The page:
Venom by Al Ewing & Ram V Vol. 1: Recursion review – a new take on symbiote lore.

Al Ewing – the mind behind The Immortal Hulk – teams up with rising star writer Ram V and superstar artist Bryan Hitch for a new take on Venom. Eddie and Dylan Brock have been pushed to their limits – and as everything Dylan has come to know and love unravels around him, he begins to realize the terrible truth about his new “other.” The Venom symbiote is not a harmless pet, no matter how much it pretends to be one. It’s an alien. A dangerous, violent, often bloodthirsty alien. Whatever bond it had with Dylan’s father, Eddie – as special as it may have been – is now gone. And Dylan might be gone soon too. Because the villainous Life Foundation is back, led by the insidious Carlton Drake – and they have the new Venom square in their sights!

Even with his ongoing popularity, Venom has been going through something of a renaissance in the last few years. This is thanks to the combination of his recent cinematic outings and Donny Cates acclaimed take on the character. Cates (along with artist Ryan Stegman) produced some of the most memorable symbiote comics ever that were both a fun call-back to 90’s Marvel and trying something new at the same time. With Cates and Stegman’s departure, big shoes were left to fill. However, Marvel has assembled an A-list team to take the character in an exciting new direction.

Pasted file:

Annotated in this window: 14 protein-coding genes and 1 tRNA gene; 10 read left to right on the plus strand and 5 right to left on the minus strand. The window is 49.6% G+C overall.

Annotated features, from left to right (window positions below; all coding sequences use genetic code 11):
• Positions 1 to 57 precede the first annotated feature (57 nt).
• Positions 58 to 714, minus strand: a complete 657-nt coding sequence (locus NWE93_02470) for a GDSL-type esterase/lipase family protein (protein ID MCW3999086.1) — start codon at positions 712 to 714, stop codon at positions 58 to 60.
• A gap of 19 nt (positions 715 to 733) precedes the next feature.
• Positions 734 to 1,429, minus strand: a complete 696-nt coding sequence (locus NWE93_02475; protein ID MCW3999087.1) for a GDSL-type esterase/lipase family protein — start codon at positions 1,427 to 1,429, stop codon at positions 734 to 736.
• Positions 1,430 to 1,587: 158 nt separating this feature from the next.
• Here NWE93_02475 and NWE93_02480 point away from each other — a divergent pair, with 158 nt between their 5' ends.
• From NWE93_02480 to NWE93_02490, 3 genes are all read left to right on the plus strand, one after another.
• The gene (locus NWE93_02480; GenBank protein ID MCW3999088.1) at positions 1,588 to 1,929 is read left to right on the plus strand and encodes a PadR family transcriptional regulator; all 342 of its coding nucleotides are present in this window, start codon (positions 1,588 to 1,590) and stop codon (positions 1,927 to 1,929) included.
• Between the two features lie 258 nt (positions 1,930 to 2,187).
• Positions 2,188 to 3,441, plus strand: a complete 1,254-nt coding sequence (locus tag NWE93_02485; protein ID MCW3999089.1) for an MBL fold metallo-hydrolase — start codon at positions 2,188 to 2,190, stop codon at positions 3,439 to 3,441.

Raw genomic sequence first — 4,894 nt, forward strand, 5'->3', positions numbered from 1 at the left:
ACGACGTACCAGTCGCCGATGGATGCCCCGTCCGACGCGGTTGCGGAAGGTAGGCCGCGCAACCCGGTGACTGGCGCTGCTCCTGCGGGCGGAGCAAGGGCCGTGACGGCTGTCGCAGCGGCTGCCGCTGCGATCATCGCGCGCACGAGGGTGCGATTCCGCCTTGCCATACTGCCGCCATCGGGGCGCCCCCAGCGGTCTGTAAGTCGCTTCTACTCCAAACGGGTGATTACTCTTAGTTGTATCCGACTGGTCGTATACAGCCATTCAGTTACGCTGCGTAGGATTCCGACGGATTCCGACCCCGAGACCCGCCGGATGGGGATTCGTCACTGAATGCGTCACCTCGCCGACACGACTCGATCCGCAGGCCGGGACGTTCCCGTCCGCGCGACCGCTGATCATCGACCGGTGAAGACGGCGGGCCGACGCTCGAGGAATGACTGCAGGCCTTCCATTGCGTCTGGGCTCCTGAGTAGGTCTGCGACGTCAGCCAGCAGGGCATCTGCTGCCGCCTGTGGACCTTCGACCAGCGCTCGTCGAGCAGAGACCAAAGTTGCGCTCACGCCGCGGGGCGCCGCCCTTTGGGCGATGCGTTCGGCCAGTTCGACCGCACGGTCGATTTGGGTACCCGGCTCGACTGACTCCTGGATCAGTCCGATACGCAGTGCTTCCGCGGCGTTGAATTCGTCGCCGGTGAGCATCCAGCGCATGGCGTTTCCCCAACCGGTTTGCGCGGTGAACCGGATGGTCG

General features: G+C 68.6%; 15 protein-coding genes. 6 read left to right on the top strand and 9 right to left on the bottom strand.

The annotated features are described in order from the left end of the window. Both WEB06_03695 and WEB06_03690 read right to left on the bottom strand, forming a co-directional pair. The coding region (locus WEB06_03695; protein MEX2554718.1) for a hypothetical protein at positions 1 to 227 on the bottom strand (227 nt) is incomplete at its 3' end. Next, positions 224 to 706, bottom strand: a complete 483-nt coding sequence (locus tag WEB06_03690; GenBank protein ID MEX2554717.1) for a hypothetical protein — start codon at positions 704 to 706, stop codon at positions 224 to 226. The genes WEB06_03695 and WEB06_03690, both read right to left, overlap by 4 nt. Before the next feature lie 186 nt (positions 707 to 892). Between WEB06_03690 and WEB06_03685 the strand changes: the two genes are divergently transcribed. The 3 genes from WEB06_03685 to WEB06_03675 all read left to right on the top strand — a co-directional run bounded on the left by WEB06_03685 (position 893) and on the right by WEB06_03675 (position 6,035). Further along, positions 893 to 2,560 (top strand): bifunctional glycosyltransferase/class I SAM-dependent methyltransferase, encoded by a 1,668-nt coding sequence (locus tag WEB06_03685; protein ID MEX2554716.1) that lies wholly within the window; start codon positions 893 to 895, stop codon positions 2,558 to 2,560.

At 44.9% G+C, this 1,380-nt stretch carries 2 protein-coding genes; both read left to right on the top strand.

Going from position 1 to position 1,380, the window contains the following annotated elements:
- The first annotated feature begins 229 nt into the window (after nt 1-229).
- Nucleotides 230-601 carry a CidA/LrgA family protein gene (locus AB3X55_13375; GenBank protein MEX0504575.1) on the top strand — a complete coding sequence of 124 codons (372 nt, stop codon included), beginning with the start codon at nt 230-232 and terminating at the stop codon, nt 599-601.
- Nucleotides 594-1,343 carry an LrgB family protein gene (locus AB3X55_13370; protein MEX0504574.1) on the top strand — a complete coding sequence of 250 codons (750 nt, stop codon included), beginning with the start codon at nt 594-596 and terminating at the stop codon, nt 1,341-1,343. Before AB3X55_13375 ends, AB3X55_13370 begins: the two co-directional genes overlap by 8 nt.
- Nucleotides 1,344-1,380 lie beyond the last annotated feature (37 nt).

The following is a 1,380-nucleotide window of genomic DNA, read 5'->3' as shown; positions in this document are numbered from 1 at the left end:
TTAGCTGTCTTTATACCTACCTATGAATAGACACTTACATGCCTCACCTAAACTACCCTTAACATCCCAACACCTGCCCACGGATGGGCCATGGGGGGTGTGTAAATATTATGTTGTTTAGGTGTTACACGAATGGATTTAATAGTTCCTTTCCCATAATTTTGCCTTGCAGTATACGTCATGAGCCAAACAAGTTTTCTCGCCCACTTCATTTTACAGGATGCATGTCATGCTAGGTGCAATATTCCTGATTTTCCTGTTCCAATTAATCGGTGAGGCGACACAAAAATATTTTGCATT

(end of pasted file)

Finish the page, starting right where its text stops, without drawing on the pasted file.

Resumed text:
Al Ewing is responsible for some of the greatest Hulk comics ever written. His run on Immortal Hulk built on some of the psychological elements of the series whilst also introducing horror elements that had readers hooked. He brings those elements to this new Venom series alongside Ram V who has been making waves with comics such as the Eisner winning Blue in Green and Swamp Thing. On the art side, you have Bryan Hitch who is a long-established superstar artist for his work on The Ultimates, Fantastic Four, The Authority and JLA. This is his first big project for Marvel in a while after spending a few years at DC.

Ewing mainly handles the scenes featuring Eddie Brock who is now a god-like figure to the other symbiotes and can basically see every corner of the universe thanks to his hive mind connection. It makes for an interesting dynamic with the human Brock having to juggle his new role and power with his concern over his son back on Earth. Ewing uses his aforementioned horror elements to great effect not only for creating a tense moments and atmosphere but also for building further on the symbiote lore Cates helped establish.

Ram V meanwhile takes the lead with the Dylan parts on Earth which comes off as very natural. Dylan is a believable teenager who makes mistakes and gets into fights, but he has the added baggage of carrying around his father’s legacy in the form of the original Venom symbiote. The growth he goes through in this opening arc is substantial and has many exciting possibilities going forward.

Hitch continues to demonstrate why he is one of the best in the business with some truly memorable art. He is a natural fit for this series with the sections in space in particular playing to his strengths at depicting larger than life action and characters.

This new Venom series is bound to appeal to long-time fans and is a very encouraging sign of things to come. You can’t argue with a line-up of creators that strong.

Venom by Al Ewing & Ram V Vol. 1: Recursion is out now from Marvel  (9781302932558, p/b, £14.99)

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